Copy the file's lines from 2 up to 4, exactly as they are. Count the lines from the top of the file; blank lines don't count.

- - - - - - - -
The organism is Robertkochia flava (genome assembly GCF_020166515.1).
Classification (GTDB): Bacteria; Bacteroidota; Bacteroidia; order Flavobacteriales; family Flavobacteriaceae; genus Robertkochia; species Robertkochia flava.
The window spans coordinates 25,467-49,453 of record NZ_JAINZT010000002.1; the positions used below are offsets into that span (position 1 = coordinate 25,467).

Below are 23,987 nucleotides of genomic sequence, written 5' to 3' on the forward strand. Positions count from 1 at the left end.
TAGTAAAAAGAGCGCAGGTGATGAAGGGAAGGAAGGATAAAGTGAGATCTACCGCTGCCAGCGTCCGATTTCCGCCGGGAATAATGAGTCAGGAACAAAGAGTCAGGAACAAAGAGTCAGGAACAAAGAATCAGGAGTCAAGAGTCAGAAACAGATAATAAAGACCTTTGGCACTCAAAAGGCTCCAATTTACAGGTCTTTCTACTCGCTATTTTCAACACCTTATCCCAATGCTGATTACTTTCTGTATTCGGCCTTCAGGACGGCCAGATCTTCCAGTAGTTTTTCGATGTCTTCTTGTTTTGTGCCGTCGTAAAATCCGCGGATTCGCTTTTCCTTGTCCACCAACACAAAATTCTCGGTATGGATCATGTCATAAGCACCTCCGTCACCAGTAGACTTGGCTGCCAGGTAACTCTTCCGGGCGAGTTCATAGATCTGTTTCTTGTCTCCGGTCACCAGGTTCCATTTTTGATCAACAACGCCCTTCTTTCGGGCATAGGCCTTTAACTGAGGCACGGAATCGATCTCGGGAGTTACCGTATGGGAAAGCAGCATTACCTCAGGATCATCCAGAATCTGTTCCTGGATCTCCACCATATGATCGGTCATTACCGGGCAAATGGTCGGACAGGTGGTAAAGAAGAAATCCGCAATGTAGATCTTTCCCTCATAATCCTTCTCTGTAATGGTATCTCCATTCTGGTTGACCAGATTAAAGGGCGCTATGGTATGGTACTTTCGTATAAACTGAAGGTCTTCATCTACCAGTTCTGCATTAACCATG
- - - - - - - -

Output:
Classification (GTDB): Bacteria; Bacteroidota; Bacteroidia; order Flavobacteriales; family Flavobacteriaceae; genus Robertkochia; species Robertkochia flava.
The window spans coordinates 25,467-49,453 of record NZ_JAINZT010000002.1; the positions used below are offsets into that span (position 1 = coordinate 25,467).

Below are 23,987 nucleotides of genomic sequence, written 5' to 3' on the forward strand. Positions count from 1 at the left end.